intervals-0.7.2: Interval Arithmetic

Numeric.Interval.Kaucher

Description

Directed Interval arithmetic

Synopsis

# Documentation

data Interval a Source

Constructors

 I !a !a

Instances

 Source Source Source Source Source Source Source Eq a => Eq (Interval a) Source (RealFloat a, Ord a) => Floating (Interval a) Source (Fractional a, Ord a) => Fractional (Interval a) Source Data a => Data (Interval a) Source (Num a, Ord a) => Num (Interval a) Source Ord a => Ord (Interval a) Source Real a => Real (Interval a) Source realToFrac will use the midpoint RealFloat a => RealFloat (Interval a) Source We have to play some semantic games to make these methods make sense. Most compute with the midpoint of the interval. RealFrac a => RealFrac (Interval a) Source Show a => Show (Interval a) Source Source type Rep1 Interval Source type Rep (Interval a) Source

(...) :: a -> a -> Interval a infix 3 Source

Create a directed interval.

interval :: Ord a => a -> a -> Maybe (Interval a) Source

Try to create a non-empty interval.

The whole real number line

>>> whole
-Infinity ... Infinity

An empty interval

>>> empty
NaN ... NaN

null :: Ord a => Interval a -> Bool Source

negation handles NaN properly

>>> null (1 ... 5)
False
>>> null (1 ... 1)
False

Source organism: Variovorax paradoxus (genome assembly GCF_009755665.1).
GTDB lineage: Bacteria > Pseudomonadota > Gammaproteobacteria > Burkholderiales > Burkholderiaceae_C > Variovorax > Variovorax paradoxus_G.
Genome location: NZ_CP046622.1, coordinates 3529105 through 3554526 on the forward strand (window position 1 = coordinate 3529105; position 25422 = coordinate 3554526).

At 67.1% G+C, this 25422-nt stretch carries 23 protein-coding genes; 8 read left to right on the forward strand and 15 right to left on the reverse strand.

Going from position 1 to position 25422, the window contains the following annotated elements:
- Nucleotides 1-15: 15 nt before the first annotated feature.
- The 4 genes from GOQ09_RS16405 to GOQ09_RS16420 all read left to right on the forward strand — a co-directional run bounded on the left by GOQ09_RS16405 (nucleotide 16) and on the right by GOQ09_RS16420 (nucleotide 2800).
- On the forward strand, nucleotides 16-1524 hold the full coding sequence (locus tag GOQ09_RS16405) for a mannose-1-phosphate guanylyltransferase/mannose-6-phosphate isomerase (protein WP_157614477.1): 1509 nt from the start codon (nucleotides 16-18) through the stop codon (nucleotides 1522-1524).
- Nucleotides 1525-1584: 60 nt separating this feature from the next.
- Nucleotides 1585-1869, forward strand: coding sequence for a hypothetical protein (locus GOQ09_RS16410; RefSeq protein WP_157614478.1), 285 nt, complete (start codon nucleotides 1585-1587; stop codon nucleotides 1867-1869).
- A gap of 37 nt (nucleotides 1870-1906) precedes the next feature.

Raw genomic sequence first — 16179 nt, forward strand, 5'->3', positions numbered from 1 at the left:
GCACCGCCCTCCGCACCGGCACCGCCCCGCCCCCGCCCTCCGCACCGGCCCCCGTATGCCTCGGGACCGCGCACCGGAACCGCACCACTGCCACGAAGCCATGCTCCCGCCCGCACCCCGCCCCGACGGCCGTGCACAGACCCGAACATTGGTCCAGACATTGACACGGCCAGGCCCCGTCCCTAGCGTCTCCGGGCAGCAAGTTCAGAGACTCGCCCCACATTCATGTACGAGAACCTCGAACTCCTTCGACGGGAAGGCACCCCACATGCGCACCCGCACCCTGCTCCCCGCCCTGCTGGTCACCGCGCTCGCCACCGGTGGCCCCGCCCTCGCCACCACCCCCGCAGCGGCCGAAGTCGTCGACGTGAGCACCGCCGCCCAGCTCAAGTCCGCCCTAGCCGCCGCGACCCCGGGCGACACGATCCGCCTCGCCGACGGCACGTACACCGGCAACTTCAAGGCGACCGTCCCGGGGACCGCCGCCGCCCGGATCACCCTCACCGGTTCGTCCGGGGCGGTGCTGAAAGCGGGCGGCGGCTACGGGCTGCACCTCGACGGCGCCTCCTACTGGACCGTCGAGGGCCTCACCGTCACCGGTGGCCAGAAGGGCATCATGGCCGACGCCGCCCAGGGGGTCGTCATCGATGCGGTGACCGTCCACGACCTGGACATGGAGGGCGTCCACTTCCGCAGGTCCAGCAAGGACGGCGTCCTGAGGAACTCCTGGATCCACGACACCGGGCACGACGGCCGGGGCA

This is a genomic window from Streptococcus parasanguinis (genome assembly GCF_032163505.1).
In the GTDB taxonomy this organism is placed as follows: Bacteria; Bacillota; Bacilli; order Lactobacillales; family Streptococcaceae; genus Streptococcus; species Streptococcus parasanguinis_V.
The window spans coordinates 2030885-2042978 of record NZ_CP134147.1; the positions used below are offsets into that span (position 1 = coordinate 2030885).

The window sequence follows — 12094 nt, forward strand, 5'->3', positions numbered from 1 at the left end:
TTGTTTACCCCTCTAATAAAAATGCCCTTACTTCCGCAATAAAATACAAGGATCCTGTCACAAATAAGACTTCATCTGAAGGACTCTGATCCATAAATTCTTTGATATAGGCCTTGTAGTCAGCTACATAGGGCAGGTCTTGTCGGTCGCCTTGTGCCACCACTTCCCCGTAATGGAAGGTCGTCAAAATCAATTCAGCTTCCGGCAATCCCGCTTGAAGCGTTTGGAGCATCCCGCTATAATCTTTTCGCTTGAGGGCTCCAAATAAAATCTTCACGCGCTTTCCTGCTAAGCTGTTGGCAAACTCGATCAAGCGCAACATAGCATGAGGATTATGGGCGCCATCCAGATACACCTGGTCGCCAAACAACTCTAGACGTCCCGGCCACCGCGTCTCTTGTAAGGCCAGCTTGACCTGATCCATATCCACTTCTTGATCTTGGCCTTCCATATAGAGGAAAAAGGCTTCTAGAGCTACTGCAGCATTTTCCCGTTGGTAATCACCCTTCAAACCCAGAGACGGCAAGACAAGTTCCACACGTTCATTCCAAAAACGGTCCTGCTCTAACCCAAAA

>>> null empty
True

singleton :: a -> Interval a Source

A singleton point

>>> singleton 1
1 ... 1

elem :: Ord a => a -> Interval a -> Bool Source

Determine if a point is in the interval.

>>> elem 3.2 (1.0 ... 5.0)
True
>>> elem 5 (1.0 ... 5.0)
True
>>> elem 1 (1.0 ... 5.0)
True
>>> elem 8 (1.0 ... 5.0)
False
>>> elem 5 empty
False

notElem :: Ord a => a -> Interval a -> Bool Source

Determine if a point is not included in the interval

>>> notElem 8 (1.0 ... 5.0)
True
>>> notElem 1.4 (1.0 ... 5.0)
False

And of course, nothing is a member of the empty interval.

>>> notElem 5 empty
True

inf :: Interval a -> a Source

The infinumum (lower bound) of an interval

>>> inf (1 ... 20)
1

sup :: Interval a -> a Source

The supremum (upper bound) of an interval

>>> sup (1 ... 20)
20

singular :: Ord a => Interval a -> Bool Source

Is the interval a singleton point? N.B. This is fairly fragile and likely will not hold after even a few operations that only involve singletons

>>> singular (singleton 1)
True
>>> singular (1.0 ... 20.0)
False

width :: Num a => Interval a -> a Source

Calculate the width of an interval.

>>> width (1 ... 20)
19
>>> width (singleton 1)
0
>>> width empty
NaN

midpoint :: Fractional a => Interval a -> a Source

Nearest point to the midpoint of the interval.

>>> midpoint (10.0 ... 20.0)
15.0
>>> midpoint (singleton 5.0)